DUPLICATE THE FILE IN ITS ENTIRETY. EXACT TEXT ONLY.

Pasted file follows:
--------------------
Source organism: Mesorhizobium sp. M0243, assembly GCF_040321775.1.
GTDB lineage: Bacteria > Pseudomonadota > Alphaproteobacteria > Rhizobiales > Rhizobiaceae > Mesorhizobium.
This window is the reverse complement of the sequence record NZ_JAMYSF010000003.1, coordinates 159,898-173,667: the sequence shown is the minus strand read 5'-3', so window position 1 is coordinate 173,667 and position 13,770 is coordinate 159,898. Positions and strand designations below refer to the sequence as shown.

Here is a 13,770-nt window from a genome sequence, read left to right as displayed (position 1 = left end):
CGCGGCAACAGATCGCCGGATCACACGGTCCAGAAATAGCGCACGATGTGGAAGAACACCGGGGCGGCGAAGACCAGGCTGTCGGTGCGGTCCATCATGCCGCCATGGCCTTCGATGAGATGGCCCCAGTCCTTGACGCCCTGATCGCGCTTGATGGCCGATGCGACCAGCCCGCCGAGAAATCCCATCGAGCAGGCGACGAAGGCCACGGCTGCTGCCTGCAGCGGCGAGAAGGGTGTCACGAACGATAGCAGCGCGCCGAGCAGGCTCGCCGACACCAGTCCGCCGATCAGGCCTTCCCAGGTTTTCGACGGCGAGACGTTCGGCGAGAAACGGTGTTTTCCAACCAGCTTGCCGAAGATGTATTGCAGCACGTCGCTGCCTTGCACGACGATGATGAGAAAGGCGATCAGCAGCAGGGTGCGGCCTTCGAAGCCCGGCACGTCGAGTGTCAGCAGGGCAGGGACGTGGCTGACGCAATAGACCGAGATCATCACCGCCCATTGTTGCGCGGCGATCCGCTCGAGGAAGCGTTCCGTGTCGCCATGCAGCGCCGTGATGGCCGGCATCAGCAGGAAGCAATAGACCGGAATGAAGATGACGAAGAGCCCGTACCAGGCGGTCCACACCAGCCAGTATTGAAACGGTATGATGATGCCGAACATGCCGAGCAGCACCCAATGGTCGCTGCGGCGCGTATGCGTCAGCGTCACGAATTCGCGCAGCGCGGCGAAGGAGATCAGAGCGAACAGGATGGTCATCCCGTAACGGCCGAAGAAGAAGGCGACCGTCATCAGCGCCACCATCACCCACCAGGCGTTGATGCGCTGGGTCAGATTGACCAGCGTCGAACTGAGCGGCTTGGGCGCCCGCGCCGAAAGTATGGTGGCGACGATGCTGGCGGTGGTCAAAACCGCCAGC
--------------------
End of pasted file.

Source organism: Mesorhizobium sp. M0243, assembly GCF_040321775.1.
GTDB lineage: Bacteria > Pseudomonadota > Alphaproteobacteria > Rhizobiales > Rhizobiaceae > Mesorhizobium.
This window is the reverse complement of the sequence record NZ_JAMYSF010000003.1, coordinates 159,898-173,667: the sequence shown is the minus strand read 5'-3', so window position 1 is coordinate 173,667 and position 13,770 is coordinate 159,898. Positions and strand designations below refer to the sequence as shown.

Here is a 13,770-nt window from a genome sequence, read left to right as displayed (position 1 = left end):
CGCGGCAACAGATCGCCGGATCACACGGTCCAGAAATAGCGCACGATGTGGAAGAACACCGGGGCGGCGAAGACCAGGCTGTCGGTGCGGTCCATCATGCCGCCATGGCCTTCGATGAGATGGCCCCAGTCCTTGACGCCCTGATCGCGCTTGATGGCCGATGCGACCAGCCCGCCGAGAAATCCCATCGAGCAGGCGACGAAGGCCACGGCTGCTGCCTGCAGCGGCGAGAAGGGTGTCACGAACGATAGCAGCGCGCCGAGCAGGCTCGCCGACACCAGTCCGCCGATCAGGCCTTCCCAGGTTTTCGACGGCGAGACGTTCGGCGAGAAACGGTGTTTTCCAACCAGCTTGCCGAAGATGTATTGCAGCACGTCGCTGCCTTGCACGACGATGATGAGAAAGGCGATCAGCAGCAGGGTGCGGCCTTCGAAGCCCGGCACGTCGAGTGTCAGCAGGGCAGGGACGTGGCTGACGCAATAGACCGAGATCATCACCGCCCATTGTTGCGCGGCGATCCGCTCGAGGAAGCGTTCCGTGTCGCCATGCAGCGCCGTGATGGCCGGCATCAGCAGGAAGCAATAGACCGGAATGAAGATGACGAAGAGCCCGTACCAGGCGGTCCACACCAGCCAGTATTGAAACGGTATGATGATGCCGAACATGCCGAGCAGCACCCAATGGTCGCTGCGGCGCGTATGCGTCAGCGTCACGAATTCGCGCAGCGCGGCGAAGGAGATCAGAGCGAACAGGATGGTCATCCCGTAACGGCCGAAGAAGAAGGCGACCGTCATCAGCGCCACCATCACCCACCAGGCGTTGATGCGCTGGGTCAGATTGACCAGCGTCGAACTGAGCGGCTTGGGCGCCCGCGCCGAAAGTATGGTGGCGACGATGCTGGCGGTGGTCAAAACCGCCAGC